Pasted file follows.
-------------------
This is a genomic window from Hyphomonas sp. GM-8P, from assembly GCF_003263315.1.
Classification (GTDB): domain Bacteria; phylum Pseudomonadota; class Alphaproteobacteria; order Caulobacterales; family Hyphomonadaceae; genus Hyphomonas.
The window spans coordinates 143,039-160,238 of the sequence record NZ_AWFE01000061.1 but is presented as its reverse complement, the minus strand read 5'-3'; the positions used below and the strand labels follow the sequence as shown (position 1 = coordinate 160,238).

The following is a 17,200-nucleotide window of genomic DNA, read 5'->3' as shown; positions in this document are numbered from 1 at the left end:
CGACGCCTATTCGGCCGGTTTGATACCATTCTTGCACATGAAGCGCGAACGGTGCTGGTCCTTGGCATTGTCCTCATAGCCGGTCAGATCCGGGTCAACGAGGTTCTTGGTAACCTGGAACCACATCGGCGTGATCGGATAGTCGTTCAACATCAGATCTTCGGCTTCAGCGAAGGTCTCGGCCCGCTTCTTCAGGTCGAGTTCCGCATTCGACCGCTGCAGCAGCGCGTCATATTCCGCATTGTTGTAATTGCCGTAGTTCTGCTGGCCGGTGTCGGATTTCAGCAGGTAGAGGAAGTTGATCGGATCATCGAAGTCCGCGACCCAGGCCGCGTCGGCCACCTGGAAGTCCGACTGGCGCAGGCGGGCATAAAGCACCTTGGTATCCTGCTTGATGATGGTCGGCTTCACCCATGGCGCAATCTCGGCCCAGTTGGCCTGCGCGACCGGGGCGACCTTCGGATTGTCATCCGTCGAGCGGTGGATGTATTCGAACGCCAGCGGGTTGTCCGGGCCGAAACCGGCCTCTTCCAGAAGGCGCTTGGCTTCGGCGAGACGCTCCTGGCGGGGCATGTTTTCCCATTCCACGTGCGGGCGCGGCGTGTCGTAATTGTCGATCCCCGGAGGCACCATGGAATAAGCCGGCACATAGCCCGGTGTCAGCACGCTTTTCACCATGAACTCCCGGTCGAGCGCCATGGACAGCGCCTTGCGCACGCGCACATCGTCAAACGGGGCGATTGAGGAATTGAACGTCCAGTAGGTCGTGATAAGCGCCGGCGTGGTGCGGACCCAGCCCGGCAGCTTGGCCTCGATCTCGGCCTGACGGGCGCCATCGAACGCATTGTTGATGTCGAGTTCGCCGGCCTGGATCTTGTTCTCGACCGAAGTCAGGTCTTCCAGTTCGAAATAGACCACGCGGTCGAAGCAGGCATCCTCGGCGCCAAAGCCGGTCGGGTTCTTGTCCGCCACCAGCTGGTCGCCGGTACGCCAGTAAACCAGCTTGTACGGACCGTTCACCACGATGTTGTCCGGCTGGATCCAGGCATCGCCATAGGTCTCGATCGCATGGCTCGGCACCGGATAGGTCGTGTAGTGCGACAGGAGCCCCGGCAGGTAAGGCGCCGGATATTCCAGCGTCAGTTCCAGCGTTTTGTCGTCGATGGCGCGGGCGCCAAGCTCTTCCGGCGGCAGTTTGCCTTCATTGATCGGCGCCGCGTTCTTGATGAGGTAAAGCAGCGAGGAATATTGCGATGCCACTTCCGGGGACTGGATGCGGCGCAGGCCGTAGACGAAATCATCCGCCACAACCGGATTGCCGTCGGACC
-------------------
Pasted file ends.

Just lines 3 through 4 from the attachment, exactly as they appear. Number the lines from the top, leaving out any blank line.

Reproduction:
The window spans coordinates 143,039-160,238 of the sequence record NZ_AWFE01000061.1 but is presented as its reverse complement, the minus strand read 5'-3'; the positions used below and the strand labels follow the sequence as shown (position 1 = coordinate 160,238).

The following is a 17,200-nucleotide window of genomic DNA, read 5'->3' as shown; positions in this document are numbered from 1 at the left end: